Friday, September 26, 2014

BioFuel Energy (Green Brick Partners) Revisited

BioFuel Energy (BIOF) is a shell company with $181MM in net operating losses that I first toyed with in April as Greenlight Capital and developer James Brickman proposed the NOL shell buy JBGL Capital for $275MM in a convoluted transaction that many including myself misjudged.  Combining the star appeal of David Einhorn with the previously sexy BIOF ticker and a small cap float, the company became a favorite of day traders.  I let the price action and the craziness of others skew my view of how the rights offering math worked and the underlying transaction's value.

JBGL Capital is a residential land developer with 4,300 lots spread pretty evenly between the Dallas-Fort Worth and Atlanta markets.  They own a 50% interest in a few different home builders that operate in their communities, this appears to be a point of emphasis going forward as the home building margins are better than just straight land sales, but there is value in the hybrid model.  JBGL was formed in 2008 during the financial crisis and as a result doesn't have the legacy issues of other home builders, also much of the land on the books is likely understated.

To reiterate, the $275MM price tag will be paid as follows:
  1. $150 million in debt financing provided by Greenlight, 10% fixed interest rate for a 5 year term with a 1% prepayment penalty during the first two years.
  2. A rights offering of at least $70 million at a $5 offering price.  The rights trade under the ticker BIOFR, 2.2445 shares per right, expiring on 10/17/14.
  3. Equity issuance to Greenlight/Brickman, this will ensure that Greenlight owns 49.9% of the shares following the rights offering and James Brickman will own 8.4% of the shares.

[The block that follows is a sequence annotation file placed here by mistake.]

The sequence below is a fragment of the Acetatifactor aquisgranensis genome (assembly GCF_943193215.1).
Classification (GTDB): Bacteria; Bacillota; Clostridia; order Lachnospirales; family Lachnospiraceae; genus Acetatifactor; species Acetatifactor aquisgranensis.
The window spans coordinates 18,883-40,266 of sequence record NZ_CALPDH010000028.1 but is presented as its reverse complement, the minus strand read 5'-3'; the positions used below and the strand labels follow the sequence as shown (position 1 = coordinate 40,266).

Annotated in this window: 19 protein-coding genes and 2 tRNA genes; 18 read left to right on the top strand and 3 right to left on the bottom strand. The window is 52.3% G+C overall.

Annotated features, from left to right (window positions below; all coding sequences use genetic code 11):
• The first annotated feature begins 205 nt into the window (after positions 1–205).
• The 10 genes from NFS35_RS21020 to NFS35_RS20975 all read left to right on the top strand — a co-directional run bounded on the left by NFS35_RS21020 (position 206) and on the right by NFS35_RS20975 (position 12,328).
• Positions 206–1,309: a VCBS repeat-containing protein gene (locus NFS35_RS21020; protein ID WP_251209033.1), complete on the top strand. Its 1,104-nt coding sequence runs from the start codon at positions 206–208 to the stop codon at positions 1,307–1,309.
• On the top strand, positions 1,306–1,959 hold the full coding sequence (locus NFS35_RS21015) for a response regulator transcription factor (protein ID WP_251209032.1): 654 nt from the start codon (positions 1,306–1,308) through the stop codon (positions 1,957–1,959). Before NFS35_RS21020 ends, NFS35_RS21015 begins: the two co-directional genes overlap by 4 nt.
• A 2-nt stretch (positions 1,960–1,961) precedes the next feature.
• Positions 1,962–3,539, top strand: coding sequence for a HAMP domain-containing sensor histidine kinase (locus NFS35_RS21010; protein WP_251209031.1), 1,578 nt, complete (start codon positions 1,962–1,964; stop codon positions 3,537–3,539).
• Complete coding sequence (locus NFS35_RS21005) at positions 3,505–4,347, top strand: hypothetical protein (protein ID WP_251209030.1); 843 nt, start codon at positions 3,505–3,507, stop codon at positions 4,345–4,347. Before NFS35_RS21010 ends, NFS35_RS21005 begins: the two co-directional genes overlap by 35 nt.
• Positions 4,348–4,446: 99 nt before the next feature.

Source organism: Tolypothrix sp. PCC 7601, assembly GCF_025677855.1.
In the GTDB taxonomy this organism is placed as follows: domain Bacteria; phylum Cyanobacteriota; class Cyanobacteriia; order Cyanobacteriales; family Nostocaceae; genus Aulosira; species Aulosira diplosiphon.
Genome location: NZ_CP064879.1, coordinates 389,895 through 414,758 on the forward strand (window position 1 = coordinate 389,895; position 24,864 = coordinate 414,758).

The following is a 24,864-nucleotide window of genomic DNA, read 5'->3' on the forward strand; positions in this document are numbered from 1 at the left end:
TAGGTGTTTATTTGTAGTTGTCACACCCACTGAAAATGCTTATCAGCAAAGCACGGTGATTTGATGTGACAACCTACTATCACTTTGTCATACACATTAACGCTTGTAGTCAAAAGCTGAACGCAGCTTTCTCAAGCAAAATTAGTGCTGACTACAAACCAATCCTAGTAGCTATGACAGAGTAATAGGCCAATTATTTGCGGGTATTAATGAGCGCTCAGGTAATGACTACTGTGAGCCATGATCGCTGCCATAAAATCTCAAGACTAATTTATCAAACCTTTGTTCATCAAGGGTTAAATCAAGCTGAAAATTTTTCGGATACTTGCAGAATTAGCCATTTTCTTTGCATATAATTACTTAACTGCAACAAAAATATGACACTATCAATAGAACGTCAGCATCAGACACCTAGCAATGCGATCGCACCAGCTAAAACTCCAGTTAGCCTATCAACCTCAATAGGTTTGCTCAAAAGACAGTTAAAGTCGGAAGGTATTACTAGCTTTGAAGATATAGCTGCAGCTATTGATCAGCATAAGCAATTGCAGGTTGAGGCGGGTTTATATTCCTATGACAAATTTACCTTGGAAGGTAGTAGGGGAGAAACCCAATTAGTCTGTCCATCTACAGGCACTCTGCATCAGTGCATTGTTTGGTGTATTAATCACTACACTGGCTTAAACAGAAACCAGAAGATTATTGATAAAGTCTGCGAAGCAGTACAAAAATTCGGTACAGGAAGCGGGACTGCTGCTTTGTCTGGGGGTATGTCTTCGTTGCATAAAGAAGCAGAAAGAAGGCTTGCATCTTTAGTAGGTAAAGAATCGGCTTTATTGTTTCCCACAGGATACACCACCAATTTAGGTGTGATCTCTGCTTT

4. $8 million cash currently held by the company.
Additionally, Third Point agreed to backstop the rights offering and is expected to own 16.7% of the shares.  After the rights offering is completed 75% of the shares will be in the hands of essentially insiders (85% if you look at it on an enterprise value basis), these shares will be relatively restricted due to the NOLs, aligning insider interests with long term shareholders.  Real estate development requires smart capital allocation, and it seems to be a natural fit to have an asset manager like David Einhorn as the Chairman of the Board (see Bill Ackman at Howard Hughes).

Proforma Income Statement
Eventually the market momentum traders will exit and fundamental investors will move in and value the company based on its assets and earnings stream.  Below is the proforma income statement for the first six months of 2014, there are few items included in the proforma that are hiding the true earnings power of the new Green Bricks Partners (it will lose the BioFuel name after the transaction is finalized).